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Monday, 20 Nov 17 - Tux Machines is a community-driven public service/news site which has been around for over a decade and primarily focuses on GNU/LinuxSubscribe now Syndicate content

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6-Way Enterprise Focused Linux Distribution Comparison With An Intel Core i9, Dual Xeon Gold Systems

Filed under
Linux

Here's our latest Linux distribution comparison with this time looking at the out-of-the-box performance of six Linux distributions while running a range of enterprise/workstation-focused benchmarks while using two systems. One system is a high-end Core i9 7980XE desktop system and the other a Tyan 1U Xeon Scalable server with dual Xeon Gold 6138 processors.

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Security: FOSS Versus Windows

Filed under
Security

Linux/Android hacker SBC with hexa-core Rockchip SoC debuts at $75

Filed under
Android
Linux
Hardware

The Vamrs “RK3399 Sapphire” SBC is on sale for $75, or $349 for a full kit. Vamrs is also prepping an RK3399-based “Rock960” 96Boards SBC.

Rockchip’s RK3399 is one of the most powerful ARM-based system-on-chips available on hacker boards, featuring two server-class Cortex-A72 cores clocked to up to 2.0GHz, as well as four Cortex-A53 at up to 1.42GHz and a quad-core Mali-T864 GPU. The hexa-core SoC has appeared on T-Firefly’s Firefly-RK3399 SBC and RK3399 Coreboard computer-on-module, as well as Videostrong’s VS-RD-RK3399 SBC and Theobroma’s RK3399-Q7 Qseven module. Now we have a new contender: Shenzhen based Vamrs, which built the limited edition Rockchip RK3399 Sapphire SBC as the official RK3399 dev board for Rockchip, is now re-launching the board, which features a 40-pin Raspberry Pi compatible connector, with “many in stock” for a discounted price of $75.

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With government approval, OpenStack adoption continues apace in China

Filed under
Server
OSS

Deployments of OpenStack cloud are growing faster in China and the APAC region than anywhere else in the world, backed in part by the Chinese government's vocal support for the open source infrastructure.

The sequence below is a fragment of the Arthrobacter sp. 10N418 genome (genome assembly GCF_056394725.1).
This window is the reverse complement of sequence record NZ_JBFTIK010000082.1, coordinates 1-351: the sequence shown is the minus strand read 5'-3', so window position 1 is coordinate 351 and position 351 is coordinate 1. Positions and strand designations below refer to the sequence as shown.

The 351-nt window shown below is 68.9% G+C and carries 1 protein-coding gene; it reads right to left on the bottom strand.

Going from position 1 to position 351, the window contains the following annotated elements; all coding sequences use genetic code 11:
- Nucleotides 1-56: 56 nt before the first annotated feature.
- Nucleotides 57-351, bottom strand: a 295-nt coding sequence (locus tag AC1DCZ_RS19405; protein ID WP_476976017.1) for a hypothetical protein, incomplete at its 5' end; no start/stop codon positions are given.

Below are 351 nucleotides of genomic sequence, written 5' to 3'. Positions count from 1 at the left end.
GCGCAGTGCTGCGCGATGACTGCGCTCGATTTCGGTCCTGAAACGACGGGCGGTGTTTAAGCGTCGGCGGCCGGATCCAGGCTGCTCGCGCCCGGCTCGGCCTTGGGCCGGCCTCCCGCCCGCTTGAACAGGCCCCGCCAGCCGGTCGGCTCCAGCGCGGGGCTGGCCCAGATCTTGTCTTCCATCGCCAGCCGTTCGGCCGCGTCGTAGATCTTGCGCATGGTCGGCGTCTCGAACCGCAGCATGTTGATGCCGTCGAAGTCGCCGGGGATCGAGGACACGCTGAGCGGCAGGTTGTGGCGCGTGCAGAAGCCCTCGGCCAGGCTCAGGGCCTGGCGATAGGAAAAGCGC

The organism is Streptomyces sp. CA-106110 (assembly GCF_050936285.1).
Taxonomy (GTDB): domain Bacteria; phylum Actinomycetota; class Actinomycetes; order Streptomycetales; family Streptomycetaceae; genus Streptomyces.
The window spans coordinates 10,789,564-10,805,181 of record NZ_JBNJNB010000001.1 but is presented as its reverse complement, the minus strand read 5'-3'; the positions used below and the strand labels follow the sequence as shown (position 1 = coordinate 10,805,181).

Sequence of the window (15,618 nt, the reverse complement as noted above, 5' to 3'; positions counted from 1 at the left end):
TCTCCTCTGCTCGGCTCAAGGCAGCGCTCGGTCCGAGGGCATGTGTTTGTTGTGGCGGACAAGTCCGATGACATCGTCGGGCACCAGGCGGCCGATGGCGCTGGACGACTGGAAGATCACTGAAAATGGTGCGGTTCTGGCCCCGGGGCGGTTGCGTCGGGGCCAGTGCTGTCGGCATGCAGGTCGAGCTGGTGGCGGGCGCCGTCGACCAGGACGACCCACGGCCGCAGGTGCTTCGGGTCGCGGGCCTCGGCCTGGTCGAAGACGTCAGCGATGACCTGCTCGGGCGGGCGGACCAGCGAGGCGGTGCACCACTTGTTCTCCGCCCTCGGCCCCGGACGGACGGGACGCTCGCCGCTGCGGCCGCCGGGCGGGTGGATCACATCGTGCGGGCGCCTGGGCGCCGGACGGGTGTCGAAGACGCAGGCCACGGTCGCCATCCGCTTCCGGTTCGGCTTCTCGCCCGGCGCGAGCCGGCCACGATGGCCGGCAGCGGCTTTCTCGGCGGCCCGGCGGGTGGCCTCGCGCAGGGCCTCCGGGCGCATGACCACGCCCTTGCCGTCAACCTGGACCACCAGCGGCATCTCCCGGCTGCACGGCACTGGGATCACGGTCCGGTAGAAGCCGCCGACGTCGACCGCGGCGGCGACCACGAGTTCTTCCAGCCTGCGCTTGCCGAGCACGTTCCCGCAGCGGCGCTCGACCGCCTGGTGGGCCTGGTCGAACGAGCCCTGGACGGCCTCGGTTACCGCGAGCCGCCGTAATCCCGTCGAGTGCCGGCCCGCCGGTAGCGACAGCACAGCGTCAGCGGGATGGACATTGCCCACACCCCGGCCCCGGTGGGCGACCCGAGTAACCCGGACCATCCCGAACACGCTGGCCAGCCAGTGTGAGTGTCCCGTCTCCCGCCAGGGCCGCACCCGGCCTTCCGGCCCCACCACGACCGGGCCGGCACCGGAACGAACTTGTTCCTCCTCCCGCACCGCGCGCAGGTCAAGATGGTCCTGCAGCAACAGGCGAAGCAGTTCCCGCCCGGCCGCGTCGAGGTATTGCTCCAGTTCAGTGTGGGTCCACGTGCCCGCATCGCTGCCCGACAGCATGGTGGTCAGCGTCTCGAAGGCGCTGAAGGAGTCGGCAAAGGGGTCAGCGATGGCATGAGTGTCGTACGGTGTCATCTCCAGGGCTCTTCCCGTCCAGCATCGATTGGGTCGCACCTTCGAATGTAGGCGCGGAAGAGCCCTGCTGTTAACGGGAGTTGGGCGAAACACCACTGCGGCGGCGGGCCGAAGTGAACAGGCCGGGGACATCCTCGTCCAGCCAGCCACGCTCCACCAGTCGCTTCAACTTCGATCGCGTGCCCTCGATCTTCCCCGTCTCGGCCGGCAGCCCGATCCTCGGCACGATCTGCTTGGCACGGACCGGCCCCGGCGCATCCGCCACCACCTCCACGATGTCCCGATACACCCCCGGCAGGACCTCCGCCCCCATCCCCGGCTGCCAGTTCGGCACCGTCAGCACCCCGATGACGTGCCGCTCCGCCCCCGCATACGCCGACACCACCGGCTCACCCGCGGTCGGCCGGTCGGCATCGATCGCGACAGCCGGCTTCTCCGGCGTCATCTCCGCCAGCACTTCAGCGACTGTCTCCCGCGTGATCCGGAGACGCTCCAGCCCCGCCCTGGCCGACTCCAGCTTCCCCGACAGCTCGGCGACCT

It is China in particular where some of the biggest deployments are running. China UnionPay recently overtook Visa for the largest volume of card payments in the world. The state-operated railway network China Rail oversees billions of passengers every year. By total number of subscribers China Mobile tops the list for biggest mobile phone operator globally. And the massive utility organisation the State Grid Corporation of China employs 1.5 million people.

All of these enormous enterprises are running OpenStack clouds. Why?

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Also:

The Fox Hunt - Firefox and friends compared

Filed under
Google
Moz/FF
Web

So what should you use? Well, it depends. You want extensions, the entire repertoire as it's meant to be? Go with Pale Moon, but be aware of the inconsistencies and problems down the road. However, another piece of penalty is less than optimal looks. If you are more focused on speed and future development, then it's Firefox, as it offers the most complete compromise. The add-ons will make it or break it. Waterfox makes less sense, because the margins of benefit are too small.

My take is - Firefox. It's not ideal, but Pale Moon does not solve the problem fully, it combines nostalgia with technicals, and that's a rough patch, even though the project is quite admirable in what it's trying to do. Alas, I'm afraid the old extensions will die, and the new ones won't be compatible, so the browser will be left stranded somewhere in between. But hopefully, this little comparison test gives you a better overview and understanding how things work.

Finally, we go back to the question of speed. We've seen how one flavor of Fox stacks against another, but what about Chrome? I will answer that in a follow-up article, which will compare Chrome to Vivaldi, again based on popular demand, and then we will also check how all these different browsers compare using my small, limited and entirely personal corner of the Web. Stay tuned.

Read more

Also: Firefox Private Browsing vs. Chrome Incognito: Which is Faster?

OnePlus 5T review: Come for the value, not the excitement

Filed under
Android
Reviews

OnePlus isn't interested in holding back on specs, features or capabilities to make a big reveal of a new phone just once a year. The scrappy company has settled in on a refresh cycle every six months, with a big release followed by a mid-cycle bump to bring in the latest things it's been working on. The OnePlus 5T isn't meant to be an innovative leap of technology that blows your socks off — and honestly, none of its predecessors have been particularly groundbreaking, either.